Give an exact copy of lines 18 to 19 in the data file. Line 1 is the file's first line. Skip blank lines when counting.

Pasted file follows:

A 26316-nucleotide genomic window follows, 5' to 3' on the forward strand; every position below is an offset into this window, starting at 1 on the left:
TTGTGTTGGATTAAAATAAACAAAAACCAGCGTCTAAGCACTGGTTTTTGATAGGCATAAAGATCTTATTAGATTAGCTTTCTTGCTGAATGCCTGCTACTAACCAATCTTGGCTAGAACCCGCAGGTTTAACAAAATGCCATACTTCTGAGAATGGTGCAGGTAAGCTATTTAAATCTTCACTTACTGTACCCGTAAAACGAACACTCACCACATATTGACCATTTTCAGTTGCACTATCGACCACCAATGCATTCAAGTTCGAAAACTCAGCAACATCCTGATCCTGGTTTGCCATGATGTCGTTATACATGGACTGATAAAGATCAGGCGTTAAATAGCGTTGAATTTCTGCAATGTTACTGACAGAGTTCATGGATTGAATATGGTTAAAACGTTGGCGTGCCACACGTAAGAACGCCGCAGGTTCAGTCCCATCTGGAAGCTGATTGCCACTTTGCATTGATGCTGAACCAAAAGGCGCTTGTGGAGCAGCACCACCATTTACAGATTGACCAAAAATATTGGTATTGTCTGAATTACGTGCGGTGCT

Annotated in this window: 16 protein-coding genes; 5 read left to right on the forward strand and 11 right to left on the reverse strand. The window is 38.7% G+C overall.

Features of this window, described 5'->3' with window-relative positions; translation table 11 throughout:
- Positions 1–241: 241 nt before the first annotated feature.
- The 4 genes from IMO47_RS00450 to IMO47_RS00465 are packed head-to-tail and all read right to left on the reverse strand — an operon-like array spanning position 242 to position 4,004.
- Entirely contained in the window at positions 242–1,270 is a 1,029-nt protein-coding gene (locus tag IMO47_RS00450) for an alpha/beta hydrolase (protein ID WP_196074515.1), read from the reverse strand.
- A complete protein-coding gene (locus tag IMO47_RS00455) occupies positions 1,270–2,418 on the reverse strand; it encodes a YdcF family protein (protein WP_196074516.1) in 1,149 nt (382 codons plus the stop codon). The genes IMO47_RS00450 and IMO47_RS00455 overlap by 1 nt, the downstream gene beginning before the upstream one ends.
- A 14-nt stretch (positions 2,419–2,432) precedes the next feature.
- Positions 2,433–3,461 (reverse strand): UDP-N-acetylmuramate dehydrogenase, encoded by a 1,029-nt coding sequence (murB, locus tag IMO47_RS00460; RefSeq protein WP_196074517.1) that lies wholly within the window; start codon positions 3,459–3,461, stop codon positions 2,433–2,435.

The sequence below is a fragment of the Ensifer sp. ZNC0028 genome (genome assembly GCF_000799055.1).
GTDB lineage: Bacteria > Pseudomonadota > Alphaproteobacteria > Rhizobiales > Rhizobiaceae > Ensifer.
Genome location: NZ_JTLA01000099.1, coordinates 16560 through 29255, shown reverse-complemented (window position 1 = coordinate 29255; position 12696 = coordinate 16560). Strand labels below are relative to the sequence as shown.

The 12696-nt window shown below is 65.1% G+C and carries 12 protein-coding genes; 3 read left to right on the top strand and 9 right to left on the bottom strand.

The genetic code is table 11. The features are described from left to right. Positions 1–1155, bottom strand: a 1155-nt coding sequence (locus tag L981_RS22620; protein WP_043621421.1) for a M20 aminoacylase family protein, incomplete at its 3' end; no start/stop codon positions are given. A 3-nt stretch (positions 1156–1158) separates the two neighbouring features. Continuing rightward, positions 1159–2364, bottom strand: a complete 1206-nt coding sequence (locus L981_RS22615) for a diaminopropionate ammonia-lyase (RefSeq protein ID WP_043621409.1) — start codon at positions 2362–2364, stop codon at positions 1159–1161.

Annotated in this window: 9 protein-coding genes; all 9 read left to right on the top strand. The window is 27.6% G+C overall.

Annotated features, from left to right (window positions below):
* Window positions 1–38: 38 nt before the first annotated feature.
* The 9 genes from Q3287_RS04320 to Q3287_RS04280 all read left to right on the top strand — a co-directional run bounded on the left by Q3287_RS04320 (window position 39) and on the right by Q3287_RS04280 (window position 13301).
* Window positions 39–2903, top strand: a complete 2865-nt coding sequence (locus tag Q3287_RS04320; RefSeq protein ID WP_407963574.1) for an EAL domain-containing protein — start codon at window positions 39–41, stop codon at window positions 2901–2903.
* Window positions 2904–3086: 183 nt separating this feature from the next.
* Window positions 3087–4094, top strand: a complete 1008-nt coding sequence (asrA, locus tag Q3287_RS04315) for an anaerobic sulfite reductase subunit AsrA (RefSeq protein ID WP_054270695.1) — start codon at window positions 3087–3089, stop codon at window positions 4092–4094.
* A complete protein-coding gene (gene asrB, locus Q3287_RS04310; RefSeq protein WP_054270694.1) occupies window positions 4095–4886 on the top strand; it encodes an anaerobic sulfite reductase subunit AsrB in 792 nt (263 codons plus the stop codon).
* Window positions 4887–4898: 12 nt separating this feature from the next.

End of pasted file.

* Window positions 1–38: 38 nt before the first annotated feature.
* The 9 genes from Q3287_RS04320 to Q3287_RS04280 all read left to right on the top strand — a co-directional run bounded on the left by Q3287_RS04320 (window position 39) and on the right by Q3287_RS04280 (window position 13301).